Thursday, January 18, 2007

Banana Soufflés

A Dieter's Dream Dessert!

150 calories. That's really all I need to tell you, but being the garrulous little food writer I am, let me continue for just a paragraph or two.

You may already know that I love to make souffles. They are fun, easy and make me feel more like a domestic goddess than any dish in my repertoire. I also love bananas. If you too, enjoy the exquisite torture of watching a couple bananas ripen to the point of sweet, blackened smooshiness on your kitchen counter, this is the recipe for you. Instead of whipping up the same old banana bread, try these souffles. Did I mention they're only 150 calories each?

The lightness of the pureed bananas, egg whites and sugar create a gorgeous rise. Sweet and airy, they are the perfect dessert to follow a heavier meal, or a whole season of holiday feasting. You could even afford to spoon a little chocolate sauce over them without a bit of guilt.

I love how a souffle goes from this...

To this - stunning!
Banana Soufflés
The original version of this recipe appeared in the January issue of Redbook magazine, and was first published in Perfect Light Desserts by Nick Malgieri and David Joachim.
Makes 4-6oz. souffles.

2 large ripe bananas
5 tbs. sugar, divided, plus extra for coating soufflé dishes
2 tbs. water
¼ tsp. ground cinnamon
3 large egg whites
¼ tsp. salt

Preheat oven to 400 degrees. Puree the bananas in a blender or food processor. In a small saucepan over medium heat, combine the 4 tbs. sugar and water. Bring to a boil, stirring occasionally, until sugar dissolves completely. Cook without stirring for an additional minute until mixture thickens slightly. Slowly stir in the banana puree and cook until mixture reaches a full boil. Remove from heat and stir in the cinnamon. Allow mixture to cool slightly in the refrigerator while you prepare the ramekins.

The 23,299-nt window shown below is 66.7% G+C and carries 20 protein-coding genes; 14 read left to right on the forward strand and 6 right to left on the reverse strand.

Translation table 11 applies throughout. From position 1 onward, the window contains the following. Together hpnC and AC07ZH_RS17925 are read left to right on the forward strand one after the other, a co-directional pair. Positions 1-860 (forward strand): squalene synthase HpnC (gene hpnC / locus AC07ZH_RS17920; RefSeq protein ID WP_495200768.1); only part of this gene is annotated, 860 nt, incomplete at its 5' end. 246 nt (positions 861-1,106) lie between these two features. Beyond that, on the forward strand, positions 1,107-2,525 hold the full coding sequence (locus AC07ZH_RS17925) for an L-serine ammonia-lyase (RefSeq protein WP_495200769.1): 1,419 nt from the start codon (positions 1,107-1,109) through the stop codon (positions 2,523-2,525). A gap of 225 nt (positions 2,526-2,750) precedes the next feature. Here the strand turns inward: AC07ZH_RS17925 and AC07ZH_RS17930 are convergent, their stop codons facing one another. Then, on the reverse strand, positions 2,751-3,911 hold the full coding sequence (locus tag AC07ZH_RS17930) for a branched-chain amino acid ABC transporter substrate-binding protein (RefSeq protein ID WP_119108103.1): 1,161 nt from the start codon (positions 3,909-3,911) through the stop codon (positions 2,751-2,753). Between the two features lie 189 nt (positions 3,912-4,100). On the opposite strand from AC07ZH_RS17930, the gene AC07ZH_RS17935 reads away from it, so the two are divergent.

Spray 4-6oz. ramekins with nonstick cooking spray and sprinkle sugar all over the bottom and sides. Spin ramekins around to coat completely and shake out any excess sugar.

Put the egg whites and salt in a large bowl and beat with an electric mixer on medium speed until white and foamy. Add the remaining 1 tbs. sugar and continue to beat, increasing the speed to medium-high, until stiff peaks form.

Gently fold about one-third of the egg whites into the banana mixture. Continue to fold in the remaining egg whites. Divide soufflé mixture evenly among the prepared ramekins and place them on a baking sheet. Bake for 14-16 minutes, or until tops have risen and browned lightly. Serve immediately.

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Rachel said...

Yum! We've been thinking of souffles a lot lately too!

Tim said...

I have tried making souffle's! But it seems to be one thing that always fails me! Congrats on being able to achieve something that is so difficult for me...

MyKitchenInHalfCups said...

I have a great banana pudding I love to show off with but this looks great for more often and a little show off! Good work.
And yes I did get the 150 per!!

Julie said...

Oh, yes, yes!